Hiya Stackers! Looking in to designing a website catering for visually impaired user, with Stacks and Foundation 6 being the framework. Visually it would be a regular website, but can be easily switched to cater for visually impaired visitors.
I’m thinking first off there is the ARIA aspects of the Stacks with F6, which is great for screen readers etc, but when considering the colour schemes that need to be high contrast and font sizes that can be user adjusted this is what I am thinking, using some form of toggle for the Styles/Swatch, I haven’t tried yet but am guessing I can put two sets of styles on the page make one active and the other inactive.
However I’m wondering if anybody else has a better solution or experience with this, any tips? Am I thinking in the wrong direction and following a more clumsy route with a better solution hiding in plain sight?
Any advice would be greatly appreciated, thanks all.
Foundation 6 has been extensively tested with visually impaired users. Guy Woodland on the WS community has been a huge proponent for this and I have worked in adding a ton of features based on his testing and requests. At last year’s conference we tag teamed and did a couple of sessions on Accessibility as well (filter by Accessibility category).
As for adjusting the theme of the site for users, this is pretty easy to do. You can use the Toggler swatch to toggle classes on the entire page or just sections in order to change colors and sizes. You could also use my Pi stack to dynamically update the text size. Check out demo 4.
That’s great, thanks Joe (and Jannis for the notification), I’ll search out and view the content from the link. And that’s great news regarding the toggler swatch I’ll look in to that also, I think that’s the way to go toggling swatches, thanks again, really appreciated.
FYI. I just happened to be here reading through Isaiah’s threads. I don’t hang out on this forum much. I need to control where my attention is directed somehow or else I’d never get stuff done. If you need help in a timely fashion about any of my products, you may want to join my WS community. I am very active over there.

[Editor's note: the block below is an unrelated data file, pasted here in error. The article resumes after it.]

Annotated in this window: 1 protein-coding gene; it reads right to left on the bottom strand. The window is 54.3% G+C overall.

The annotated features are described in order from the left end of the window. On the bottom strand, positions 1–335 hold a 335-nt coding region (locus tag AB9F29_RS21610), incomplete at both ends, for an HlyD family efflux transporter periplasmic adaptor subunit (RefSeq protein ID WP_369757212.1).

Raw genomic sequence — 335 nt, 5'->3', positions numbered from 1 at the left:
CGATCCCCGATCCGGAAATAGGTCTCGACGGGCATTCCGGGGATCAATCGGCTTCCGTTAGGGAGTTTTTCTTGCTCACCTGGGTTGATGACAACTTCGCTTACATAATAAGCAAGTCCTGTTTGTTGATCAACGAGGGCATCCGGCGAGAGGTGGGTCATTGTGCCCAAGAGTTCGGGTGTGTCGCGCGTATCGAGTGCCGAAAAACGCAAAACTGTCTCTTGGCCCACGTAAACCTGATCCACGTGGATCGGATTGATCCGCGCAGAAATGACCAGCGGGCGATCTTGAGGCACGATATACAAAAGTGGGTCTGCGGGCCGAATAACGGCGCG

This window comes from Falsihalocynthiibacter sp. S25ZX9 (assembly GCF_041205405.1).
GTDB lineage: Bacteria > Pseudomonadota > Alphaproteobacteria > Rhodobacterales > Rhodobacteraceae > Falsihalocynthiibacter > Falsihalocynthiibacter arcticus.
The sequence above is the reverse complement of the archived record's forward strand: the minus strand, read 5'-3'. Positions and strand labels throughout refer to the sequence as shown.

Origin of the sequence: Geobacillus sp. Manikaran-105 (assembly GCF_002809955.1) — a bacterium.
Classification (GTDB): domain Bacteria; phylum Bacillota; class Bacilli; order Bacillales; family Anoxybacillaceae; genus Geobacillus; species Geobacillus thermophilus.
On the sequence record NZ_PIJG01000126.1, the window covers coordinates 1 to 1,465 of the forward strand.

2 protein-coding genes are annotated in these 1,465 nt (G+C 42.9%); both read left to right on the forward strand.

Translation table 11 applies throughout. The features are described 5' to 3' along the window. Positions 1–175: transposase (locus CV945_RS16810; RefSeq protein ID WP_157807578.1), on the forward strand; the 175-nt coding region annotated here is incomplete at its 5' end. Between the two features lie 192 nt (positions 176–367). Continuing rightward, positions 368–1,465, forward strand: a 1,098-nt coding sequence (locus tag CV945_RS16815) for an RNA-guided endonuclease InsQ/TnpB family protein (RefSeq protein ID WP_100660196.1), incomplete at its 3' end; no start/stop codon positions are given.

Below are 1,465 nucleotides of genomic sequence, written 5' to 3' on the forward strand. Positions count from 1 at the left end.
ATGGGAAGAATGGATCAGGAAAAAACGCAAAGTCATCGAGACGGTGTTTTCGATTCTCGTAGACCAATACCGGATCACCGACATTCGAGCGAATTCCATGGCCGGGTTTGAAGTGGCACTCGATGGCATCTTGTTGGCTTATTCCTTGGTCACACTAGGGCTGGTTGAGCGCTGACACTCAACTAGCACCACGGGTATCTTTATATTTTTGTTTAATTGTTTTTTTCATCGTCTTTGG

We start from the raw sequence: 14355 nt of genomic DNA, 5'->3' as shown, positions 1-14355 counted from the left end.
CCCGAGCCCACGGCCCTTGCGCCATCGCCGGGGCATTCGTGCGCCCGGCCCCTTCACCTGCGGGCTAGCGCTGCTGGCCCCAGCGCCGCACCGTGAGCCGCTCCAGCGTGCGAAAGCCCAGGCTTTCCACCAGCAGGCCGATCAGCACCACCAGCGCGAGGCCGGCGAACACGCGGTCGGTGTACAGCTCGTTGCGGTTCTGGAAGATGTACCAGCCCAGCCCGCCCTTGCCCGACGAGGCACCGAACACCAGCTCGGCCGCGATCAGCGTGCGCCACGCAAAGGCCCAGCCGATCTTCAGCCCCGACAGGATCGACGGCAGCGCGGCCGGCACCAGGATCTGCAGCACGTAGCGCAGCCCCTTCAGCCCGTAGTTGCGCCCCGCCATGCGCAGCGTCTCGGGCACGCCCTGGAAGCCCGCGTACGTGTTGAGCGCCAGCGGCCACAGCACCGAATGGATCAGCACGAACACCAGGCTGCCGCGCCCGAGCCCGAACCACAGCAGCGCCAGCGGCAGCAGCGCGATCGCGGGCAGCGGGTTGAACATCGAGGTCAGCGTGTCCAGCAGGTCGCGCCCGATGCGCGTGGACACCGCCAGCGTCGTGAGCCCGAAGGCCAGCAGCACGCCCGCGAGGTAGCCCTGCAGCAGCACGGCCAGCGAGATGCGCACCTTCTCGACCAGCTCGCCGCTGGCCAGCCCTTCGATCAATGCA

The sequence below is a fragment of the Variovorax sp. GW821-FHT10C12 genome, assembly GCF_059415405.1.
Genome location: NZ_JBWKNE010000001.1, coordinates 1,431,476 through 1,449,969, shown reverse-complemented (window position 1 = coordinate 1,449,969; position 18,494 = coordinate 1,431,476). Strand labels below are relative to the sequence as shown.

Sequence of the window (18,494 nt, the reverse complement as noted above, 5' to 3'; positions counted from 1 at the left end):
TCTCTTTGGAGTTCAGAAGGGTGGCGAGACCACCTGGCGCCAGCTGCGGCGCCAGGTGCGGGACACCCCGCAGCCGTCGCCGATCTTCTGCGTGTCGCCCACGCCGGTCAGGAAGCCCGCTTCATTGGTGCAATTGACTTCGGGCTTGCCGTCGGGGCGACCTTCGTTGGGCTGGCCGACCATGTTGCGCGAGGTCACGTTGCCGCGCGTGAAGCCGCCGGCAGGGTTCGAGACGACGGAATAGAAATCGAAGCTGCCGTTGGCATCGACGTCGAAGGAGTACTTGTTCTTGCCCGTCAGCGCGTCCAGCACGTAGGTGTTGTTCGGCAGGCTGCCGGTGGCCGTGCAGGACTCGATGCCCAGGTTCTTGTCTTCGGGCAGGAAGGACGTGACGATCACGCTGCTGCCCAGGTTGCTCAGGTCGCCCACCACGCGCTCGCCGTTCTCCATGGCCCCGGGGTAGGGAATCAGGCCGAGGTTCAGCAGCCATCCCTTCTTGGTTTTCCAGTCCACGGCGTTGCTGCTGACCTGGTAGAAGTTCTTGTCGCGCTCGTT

I only use Joes f6 and mainly work with the VI community. As Joe says a lot of work went into accessibility for and we were able to demonstrate a JAWS screen reader in action at conference which I think helped people understand the challenges.
Contrast is very important. You can check here https://wave.webaim.org
Font size equally so. A general rule might be no smaller than 18 point with a line length of approximately 8 words as people that use electronic magnifiers such as supernova get whiplash following ridicules line lengths. If you magnify your screen to say 1000% you will see the effect.
Lighthouse gives an overall feel as a guide https://developers.google.com/web/tools/lighthouse
The VI community detest toggle switches which are generally used because of poor design and in the US courts have ruled against toggles as a defence in litigation cases.
The best way to check is to get people who use assistive technologies to check out your site. We will be offering this as a service later in the year.
Thanks Guy for your recommendations, this is an aspect I am working with, an organisation and group of people, with their input and feedback so yes that is very valid and what you are saying about toggles is also an interesting point. Along with Containers the ARIA aspects of F6 when upgrading from F1 was something that just jumped straight out at me as a wow new feature. Looking more in to it at that time I immediately contacted a friend of mine who is visually impaired with 5-10% vision so is very dependent on a screen reader and asked him “What do you know about ARIA?” he had never heard of it, but then again he is a user/consumer. I do think that the ARIA aspects of F6 is like a secret strength of F6, probably not well known or recognised but an enormous inclusion and strength of F6 as a web development tool. The ARIA aspects I imagine will be playing a larger role in design as time progresses with more awareness.